|Detection of CD99 in Human CD3+ Lymphocytes by Flow Cytometry. Human whole blood CD3+ lymphocytes were stained with Goat Anti-Human CD99 Antigen Affinity‑purified Polyclonal Antibody (Catalog # AF3968, filled histogram) or control antibody (Catalog # AB-108-C, open histogram), followed by Phycoerythrin-conjugated Anti-Goat IgG Secondary Antibody (Catalog # F0107).|
|CD99 in HepG2 Human Cell Line. CD99 was detected in immersion fixed HepG2 human hepatocellular carcinoma cell line using Goat Anti-Human CD99 Antigen Affinity-purified Polyclonal Antibody (Catalog # AF3968) at 10 µg/mL for 3 hours at room temperature. Cells were stained using the NorthernLights™ 557-conjugated Anti-Goat IgG Secondary Antibody (red; Catalog # NL001) and counterstained with DAPI (blue). Specific staining was localized to cell membranes. View our protocol for Fluorescent ICC Staining of Cells on Coverslips.|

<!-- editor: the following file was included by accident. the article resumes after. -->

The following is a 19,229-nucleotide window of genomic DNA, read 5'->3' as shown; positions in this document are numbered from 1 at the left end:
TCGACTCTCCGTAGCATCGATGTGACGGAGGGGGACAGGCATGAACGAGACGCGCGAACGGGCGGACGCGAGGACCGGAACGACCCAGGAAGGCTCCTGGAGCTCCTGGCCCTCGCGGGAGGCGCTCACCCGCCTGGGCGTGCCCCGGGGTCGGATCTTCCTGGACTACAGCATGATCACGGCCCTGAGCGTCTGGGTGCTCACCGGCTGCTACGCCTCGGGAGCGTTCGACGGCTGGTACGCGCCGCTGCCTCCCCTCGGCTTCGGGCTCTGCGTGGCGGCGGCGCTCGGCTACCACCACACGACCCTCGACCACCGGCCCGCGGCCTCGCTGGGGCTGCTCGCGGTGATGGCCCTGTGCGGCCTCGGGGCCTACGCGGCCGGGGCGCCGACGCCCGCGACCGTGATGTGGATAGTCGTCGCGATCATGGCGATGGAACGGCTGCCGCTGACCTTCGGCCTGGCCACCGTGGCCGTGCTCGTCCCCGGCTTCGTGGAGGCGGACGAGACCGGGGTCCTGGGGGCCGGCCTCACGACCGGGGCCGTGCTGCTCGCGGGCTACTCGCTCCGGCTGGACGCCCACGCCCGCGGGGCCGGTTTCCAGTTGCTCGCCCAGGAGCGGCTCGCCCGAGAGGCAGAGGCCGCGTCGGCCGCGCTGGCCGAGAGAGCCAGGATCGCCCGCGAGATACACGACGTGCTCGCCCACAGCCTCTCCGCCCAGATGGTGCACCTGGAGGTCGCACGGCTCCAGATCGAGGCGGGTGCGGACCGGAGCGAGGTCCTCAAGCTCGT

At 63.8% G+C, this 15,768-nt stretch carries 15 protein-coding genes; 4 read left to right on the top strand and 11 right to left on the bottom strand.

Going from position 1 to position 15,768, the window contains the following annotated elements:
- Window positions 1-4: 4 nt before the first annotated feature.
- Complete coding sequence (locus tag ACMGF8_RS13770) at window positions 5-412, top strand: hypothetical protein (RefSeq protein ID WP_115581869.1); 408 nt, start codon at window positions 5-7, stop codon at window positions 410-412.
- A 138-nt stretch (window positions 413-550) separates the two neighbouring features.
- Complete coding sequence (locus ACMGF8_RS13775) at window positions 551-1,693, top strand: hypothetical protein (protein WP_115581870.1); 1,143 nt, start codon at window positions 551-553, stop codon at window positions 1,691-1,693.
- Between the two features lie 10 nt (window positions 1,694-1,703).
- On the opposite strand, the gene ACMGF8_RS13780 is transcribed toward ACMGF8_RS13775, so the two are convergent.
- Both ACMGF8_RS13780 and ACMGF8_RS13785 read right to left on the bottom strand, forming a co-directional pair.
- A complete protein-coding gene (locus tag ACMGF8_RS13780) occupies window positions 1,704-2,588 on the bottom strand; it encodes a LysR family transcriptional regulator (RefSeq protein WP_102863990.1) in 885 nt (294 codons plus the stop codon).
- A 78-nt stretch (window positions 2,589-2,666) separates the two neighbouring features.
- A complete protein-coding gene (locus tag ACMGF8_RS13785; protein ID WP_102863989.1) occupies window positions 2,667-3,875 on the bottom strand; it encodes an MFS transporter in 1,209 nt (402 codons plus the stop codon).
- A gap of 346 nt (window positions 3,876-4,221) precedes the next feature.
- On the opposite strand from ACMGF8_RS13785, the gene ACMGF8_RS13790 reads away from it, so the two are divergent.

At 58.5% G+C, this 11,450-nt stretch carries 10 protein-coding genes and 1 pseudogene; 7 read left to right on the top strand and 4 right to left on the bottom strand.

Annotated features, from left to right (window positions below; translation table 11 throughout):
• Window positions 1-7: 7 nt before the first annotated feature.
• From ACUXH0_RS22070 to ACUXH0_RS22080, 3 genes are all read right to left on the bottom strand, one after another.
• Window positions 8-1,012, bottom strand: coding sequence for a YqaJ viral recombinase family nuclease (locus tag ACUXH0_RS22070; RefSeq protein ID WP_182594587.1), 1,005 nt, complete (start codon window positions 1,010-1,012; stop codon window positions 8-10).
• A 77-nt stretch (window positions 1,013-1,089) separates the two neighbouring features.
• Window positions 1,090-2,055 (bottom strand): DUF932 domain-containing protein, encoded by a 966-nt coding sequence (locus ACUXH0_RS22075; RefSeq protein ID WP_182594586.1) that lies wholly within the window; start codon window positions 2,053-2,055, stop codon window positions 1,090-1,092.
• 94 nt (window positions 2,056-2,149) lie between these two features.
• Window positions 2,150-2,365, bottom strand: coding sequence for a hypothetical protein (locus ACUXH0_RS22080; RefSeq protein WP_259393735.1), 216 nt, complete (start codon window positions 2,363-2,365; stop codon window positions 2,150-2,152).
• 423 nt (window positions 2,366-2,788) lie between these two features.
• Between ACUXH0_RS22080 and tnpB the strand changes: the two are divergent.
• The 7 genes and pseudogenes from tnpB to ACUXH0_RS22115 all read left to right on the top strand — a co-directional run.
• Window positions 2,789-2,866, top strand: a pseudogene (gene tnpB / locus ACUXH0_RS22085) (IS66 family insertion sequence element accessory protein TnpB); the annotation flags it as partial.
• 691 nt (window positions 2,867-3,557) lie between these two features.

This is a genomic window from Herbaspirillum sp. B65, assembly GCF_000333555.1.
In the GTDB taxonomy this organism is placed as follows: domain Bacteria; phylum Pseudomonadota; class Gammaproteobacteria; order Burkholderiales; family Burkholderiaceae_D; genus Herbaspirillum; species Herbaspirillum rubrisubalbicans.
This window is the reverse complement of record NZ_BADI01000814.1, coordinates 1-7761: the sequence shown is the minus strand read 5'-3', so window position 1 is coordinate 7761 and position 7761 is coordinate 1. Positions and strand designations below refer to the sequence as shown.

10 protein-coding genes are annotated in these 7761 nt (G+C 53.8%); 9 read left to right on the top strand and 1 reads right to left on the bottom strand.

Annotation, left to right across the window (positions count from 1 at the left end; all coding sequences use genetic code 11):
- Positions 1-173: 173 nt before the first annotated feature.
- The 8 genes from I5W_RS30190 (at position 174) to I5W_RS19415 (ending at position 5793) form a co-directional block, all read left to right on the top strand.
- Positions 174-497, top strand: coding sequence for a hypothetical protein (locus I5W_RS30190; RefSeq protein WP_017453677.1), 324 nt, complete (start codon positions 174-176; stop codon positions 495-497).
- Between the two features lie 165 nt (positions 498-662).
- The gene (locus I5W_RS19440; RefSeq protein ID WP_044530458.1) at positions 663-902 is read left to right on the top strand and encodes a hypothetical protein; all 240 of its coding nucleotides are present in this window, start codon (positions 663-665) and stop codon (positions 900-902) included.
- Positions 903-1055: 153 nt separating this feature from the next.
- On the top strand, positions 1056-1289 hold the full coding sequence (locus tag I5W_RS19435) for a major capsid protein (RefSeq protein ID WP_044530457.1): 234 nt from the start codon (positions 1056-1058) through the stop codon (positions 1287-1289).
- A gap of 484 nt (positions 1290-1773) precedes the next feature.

CD99 (also named MIC2, E2 and thymic leukemia antigen) is the founding member of the CD99 family of molecules. The CD99 family contains four members; CD99, CD99L2, XG and the pseudogene CD99L1 (1, 2, 3). Native human CD99 is 32 kDa in size and exists as a type I transmembrane glycoprotein. This is referred to as the long, or type I isoform. It is synthesized as a 185 amino acid (aa) precursor that contains a 22 aa signal sequence, a 100 aa extracellular domain (ECD), a 25 aa transmembrane segment, and a 38 aa cytoplasmic region (4). The ECD contains no identifiable motifs, N‑linked glycosylation sites, or cysteine residues; it does possess sites for O-linked glycosylation. The cytoplasmic region, albeit short, does have signal transduction capability (5). There are apparently multiple isoforms for human CD99. One shows a 16 aa deletion in the ECD (aa 34‑49), a second shows a 38 aa deletion in the cytoplasmic region (aa 122‑159), and a third exhibits a three aa truncation at the C-terminus (6, 7, 8). The best studied isoform shows an Asp‑Gly substitution for the C‑terminal 27 amino acids. This is referred to as the 28 kDa type II isoform (9). The type I and II isoforms have distinctive signal transduction pathways (FAK-src for type I; PI3K plus src-ERK1/2 for type II), and mediate clearly different biological outcomes (5, 9, 10). The two numbered isoforms may or may not co‑exist on the same cells. Peripheral T cells have only the long isoform, while double-positive thymocytes express both isotypes. What is unclear is the monomeric vs. dimeric status of CD99. In mouse, CD99 reportedly forms disulfide-linked homodimers (11). In human, however, CD99 is reportedly monomeric if only a type I isoform, and a covalent heterodimer if co‑expressing type I and II isoforms (12, 13). Cells known to express CD99 include fibroblasts, neutrophils, T cells, double-positive thymocytes, CD34+ stem cells, monocytes and endothelial cells (2, 12, 14, 15). Homophilic interaction between CD99 on the neutrophil and CD99 on the endothelial cell regulates the transendothelial migration of neutrophils during inflammation (16). Human CD99 is only 48% aa identical to mouse CD99 (17).
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